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HIST 415 A TURNING POINT IN THE VIETNAM WAR week III history paper

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HIST 415 A TURNING POINT IN THE VIETNAM WAR week III history paper
One Turning Point in the Vietnam War
Valerie L. Kroll
September 21, 2014
Professor Melissa Tennyson
DeVry University
There were quite a few events during the Vietnam War that can be considered “turning points.” One such event was the Buddhist crisis in 1963. The Buddhist crisis is a sorrowful and disheartening portion of history that could have very well been circumvented.
Diem the president of South Vietnam provoked the Buddhist community. Diem operated his civilian and military organizations almost entirely with Catholics. Many had recently migrated south, and he saw to it that Catholic villages collected most of the U.S. aid funds (Moss, 2010). These strangers had exclusive pleasures; they did not speak the local languages, and did not understand their individual troubles. Southern Buddhist peasants begrudged having northern Catholics, who looked down on them and were not concerned to their well-being. The preferential treatment the Catholic’s received from Diem created impossibility for Diem’s administration to gain the confidence and devotion of many southern peasants (Moss, 2010).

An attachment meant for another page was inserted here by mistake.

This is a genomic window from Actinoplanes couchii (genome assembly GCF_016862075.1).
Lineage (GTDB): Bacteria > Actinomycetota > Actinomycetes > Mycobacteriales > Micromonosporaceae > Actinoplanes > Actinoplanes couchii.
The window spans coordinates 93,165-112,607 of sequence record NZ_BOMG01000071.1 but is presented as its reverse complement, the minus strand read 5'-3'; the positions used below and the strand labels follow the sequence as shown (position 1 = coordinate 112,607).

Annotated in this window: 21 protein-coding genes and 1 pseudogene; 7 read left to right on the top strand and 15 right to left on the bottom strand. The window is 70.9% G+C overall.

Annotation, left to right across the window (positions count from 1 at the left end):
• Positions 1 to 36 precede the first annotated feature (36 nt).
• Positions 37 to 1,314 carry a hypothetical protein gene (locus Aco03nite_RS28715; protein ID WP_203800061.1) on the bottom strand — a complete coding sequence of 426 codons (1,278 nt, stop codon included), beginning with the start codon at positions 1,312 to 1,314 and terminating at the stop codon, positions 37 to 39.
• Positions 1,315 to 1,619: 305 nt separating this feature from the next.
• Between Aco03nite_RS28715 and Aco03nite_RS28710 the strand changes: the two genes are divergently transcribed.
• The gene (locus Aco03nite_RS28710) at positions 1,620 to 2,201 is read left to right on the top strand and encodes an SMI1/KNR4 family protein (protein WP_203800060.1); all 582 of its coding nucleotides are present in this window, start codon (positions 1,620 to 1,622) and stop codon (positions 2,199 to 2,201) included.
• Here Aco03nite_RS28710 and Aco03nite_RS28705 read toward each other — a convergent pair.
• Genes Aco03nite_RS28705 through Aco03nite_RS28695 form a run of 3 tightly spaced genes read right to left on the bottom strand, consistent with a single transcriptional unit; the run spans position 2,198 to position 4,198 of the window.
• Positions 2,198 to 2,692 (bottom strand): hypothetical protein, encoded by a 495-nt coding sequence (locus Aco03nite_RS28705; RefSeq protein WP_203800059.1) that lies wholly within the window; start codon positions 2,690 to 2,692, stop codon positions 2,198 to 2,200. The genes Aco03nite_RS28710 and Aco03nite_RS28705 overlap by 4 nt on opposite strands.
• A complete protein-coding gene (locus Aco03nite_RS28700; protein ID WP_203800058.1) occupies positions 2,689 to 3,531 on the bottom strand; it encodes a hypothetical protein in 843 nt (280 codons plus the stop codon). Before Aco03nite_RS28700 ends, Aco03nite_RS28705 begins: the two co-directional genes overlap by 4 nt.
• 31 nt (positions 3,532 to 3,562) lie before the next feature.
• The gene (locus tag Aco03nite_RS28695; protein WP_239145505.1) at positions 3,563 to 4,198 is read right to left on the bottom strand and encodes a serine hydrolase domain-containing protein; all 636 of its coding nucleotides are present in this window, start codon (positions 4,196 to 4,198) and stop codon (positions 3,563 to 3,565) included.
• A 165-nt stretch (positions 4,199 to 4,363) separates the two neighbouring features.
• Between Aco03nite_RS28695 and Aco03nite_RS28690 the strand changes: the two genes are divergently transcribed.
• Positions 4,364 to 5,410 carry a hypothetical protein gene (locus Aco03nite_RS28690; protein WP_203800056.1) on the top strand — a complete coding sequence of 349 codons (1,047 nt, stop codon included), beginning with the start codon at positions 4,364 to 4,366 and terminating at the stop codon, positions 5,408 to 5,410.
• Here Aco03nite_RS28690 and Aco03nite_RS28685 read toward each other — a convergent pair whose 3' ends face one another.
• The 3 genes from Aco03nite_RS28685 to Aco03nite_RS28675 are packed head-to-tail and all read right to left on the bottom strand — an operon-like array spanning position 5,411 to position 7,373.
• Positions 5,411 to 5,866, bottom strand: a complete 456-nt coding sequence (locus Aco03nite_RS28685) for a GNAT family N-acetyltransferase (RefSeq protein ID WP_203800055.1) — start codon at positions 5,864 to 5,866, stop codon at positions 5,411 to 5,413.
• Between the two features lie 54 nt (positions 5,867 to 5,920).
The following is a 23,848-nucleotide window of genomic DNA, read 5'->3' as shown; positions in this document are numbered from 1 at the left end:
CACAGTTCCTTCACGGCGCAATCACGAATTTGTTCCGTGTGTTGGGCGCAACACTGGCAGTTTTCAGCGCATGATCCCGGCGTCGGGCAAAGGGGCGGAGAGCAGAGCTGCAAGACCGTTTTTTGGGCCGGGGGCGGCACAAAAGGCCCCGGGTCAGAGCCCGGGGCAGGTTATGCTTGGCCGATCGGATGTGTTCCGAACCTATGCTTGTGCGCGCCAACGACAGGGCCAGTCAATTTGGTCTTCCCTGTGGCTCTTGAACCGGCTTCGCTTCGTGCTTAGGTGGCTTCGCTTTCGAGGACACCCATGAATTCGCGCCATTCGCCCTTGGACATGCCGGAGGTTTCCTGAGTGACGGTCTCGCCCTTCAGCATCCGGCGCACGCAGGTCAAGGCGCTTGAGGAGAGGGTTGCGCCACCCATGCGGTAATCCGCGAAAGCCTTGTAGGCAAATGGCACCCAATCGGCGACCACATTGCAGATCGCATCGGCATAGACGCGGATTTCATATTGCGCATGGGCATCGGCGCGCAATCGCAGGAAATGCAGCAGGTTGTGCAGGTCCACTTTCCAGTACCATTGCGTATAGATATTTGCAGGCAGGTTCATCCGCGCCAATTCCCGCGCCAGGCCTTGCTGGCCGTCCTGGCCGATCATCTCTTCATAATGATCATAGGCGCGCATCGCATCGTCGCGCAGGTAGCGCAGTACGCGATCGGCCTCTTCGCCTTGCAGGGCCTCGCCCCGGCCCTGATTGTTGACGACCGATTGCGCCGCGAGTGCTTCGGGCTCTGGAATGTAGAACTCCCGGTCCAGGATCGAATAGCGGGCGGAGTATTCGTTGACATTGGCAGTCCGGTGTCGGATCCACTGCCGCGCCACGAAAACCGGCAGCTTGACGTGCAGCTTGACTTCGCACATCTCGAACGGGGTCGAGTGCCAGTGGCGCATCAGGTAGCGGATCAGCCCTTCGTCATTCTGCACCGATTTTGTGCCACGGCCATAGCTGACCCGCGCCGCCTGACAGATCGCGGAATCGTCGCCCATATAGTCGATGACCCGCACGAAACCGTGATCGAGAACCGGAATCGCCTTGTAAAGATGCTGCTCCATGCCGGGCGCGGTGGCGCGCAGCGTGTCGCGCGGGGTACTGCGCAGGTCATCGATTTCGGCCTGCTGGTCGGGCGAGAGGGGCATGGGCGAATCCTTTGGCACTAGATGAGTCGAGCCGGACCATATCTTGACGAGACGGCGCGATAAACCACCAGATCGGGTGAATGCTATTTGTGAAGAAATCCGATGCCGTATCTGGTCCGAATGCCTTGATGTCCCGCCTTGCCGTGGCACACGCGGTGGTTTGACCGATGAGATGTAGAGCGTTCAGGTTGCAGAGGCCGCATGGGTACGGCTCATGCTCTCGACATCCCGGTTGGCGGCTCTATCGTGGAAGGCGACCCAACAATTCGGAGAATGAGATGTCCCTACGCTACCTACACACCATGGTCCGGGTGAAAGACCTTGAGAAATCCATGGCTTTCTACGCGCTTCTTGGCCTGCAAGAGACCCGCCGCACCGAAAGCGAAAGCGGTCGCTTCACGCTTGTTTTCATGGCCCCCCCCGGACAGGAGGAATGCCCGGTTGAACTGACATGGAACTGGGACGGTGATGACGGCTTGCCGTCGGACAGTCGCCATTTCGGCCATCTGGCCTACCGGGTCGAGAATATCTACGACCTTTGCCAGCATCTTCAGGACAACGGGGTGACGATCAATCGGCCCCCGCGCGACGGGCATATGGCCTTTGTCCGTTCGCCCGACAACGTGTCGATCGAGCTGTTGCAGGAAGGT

The government prohibiting the flying of the Buddhist flag prompted the Buddhist crisis (Moss, 2010). South Vietnam Buddhists started to gain attention around the world for their religious persecution through the circulation of writings in addition to demonstrations through hunger strikes, extreme acts that included of self-sacrifice, along with peaceful protests (Toong, 2008). As these protests and exhibitions elevated to extreme levels, the public that had once supported Ngo Dinh Diem and the US’ role in backing his leadership began to decline. According to Moss, “Diem’s extreme actions caused U.S. officials, including President Kennedy, to support the coup that destroyed the Diem family oligarchy” (pg. xv).
Diem and Nhu, Diem’s younger brother, executed a sequence of

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